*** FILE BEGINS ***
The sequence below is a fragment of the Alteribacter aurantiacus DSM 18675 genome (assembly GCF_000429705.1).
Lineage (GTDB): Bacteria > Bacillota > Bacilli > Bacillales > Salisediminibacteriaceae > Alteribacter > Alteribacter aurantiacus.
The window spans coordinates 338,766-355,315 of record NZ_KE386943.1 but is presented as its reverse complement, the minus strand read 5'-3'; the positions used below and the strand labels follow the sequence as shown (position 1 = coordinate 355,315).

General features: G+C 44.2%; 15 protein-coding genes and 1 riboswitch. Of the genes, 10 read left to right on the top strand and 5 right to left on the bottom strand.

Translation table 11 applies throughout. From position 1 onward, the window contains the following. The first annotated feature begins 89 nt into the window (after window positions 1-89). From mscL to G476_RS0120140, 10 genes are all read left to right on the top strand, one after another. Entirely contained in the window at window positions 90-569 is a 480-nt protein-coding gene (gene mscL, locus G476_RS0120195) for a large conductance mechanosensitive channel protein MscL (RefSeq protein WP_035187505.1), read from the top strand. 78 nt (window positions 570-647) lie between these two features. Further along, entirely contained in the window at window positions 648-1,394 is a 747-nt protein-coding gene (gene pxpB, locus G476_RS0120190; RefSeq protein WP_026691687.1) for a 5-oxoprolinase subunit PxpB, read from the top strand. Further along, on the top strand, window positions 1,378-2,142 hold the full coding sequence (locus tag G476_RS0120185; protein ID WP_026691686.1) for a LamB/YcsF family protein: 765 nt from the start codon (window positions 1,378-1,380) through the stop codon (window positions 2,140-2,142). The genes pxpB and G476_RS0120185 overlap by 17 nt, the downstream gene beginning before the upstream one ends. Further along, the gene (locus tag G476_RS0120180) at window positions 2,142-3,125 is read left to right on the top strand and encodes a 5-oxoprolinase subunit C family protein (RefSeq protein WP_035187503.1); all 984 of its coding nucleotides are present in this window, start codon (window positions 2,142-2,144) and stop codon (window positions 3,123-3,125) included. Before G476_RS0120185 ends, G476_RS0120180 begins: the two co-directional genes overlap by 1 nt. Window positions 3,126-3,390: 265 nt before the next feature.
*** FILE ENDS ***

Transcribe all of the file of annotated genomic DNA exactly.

The sequence below is a fragment of the Alteribacter aurantiacus DSM 18675 genome (assembly GCF_000429705.1).
Lineage (GTDB): Bacteria > Bacillota > Bacilli > Bacillales > Salisediminibacteriaceae > Alteribacter > Alteribacter aurantiacus.
The window spans coordinates 338,766-355,315 of record NZ_KE386943.1 but is presented as its reverse complement, the minus strand read 5'-3'; the positions used below and the strand labels follow the sequence as shown (position 1 = coordinate 355,315).

General features: G+C 44.2%; 15 protein-coding genes and 1 riboswitch. Of the genes, 10 read left to right on the top strand and 5 right to left on the bottom strand.

Translation table 11 applies throughout. From position 1 onward, the window contains the following. The first annotated feature begins 89 nt into the window (after window positions 1-89). From mscL to G476_RS0120140, 10 genes are all read left to right on the top strand, one after another. Entirely contained in the window at window positions 90-569 is a 480-nt protein-coding gene (gene mscL, locus G476_RS0120195) for a large conductance mechanosensitive channel protein MscL (RefSeq protein WP_035187505.1), read from the top strand. 78 nt (window positions 570-647) lie between these two features. Further along, entirely contained in the window at window positions 648-1,394 is a 747-nt protein-coding gene (gene pxpB, locus G476_RS0120190; RefSeq protein WP_026691687.1) for a 5-oxoprolinase subunit PxpB, read from the top strand. Further along, on the top strand, window positions 1,378-2,142 hold the full coding sequence (locus tag G476_RS0120185; protein ID WP_026691686.1) for a LamB/YcsF family protein: 765 nt from the start codon (window positions 1,378-1,380) through the stop codon (window positions 2,140-2,142). The genes pxpB and G476_RS0120185 overlap by 17 nt, the downstream gene beginning before the upstream one ends. Further along, the gene (locus tag G476_RS0120180) at window positions 2,142-3,125 is read left to right on the top strand and encodes a 5-oxoprolinase subunit C family protein (RefSeq protein WP_035187503.1); all 984 of its coding nucleotides are present in this window, start codon (window positions 2,142-2,144) and stop codon (window positions 3,123-3,125) included. Before G476_RS0120185 ends, G476_RS0120180 begins: the two co-directional genes overlap by 1 nt. Window positions 3,126-3,390: 265 nt before the next feature.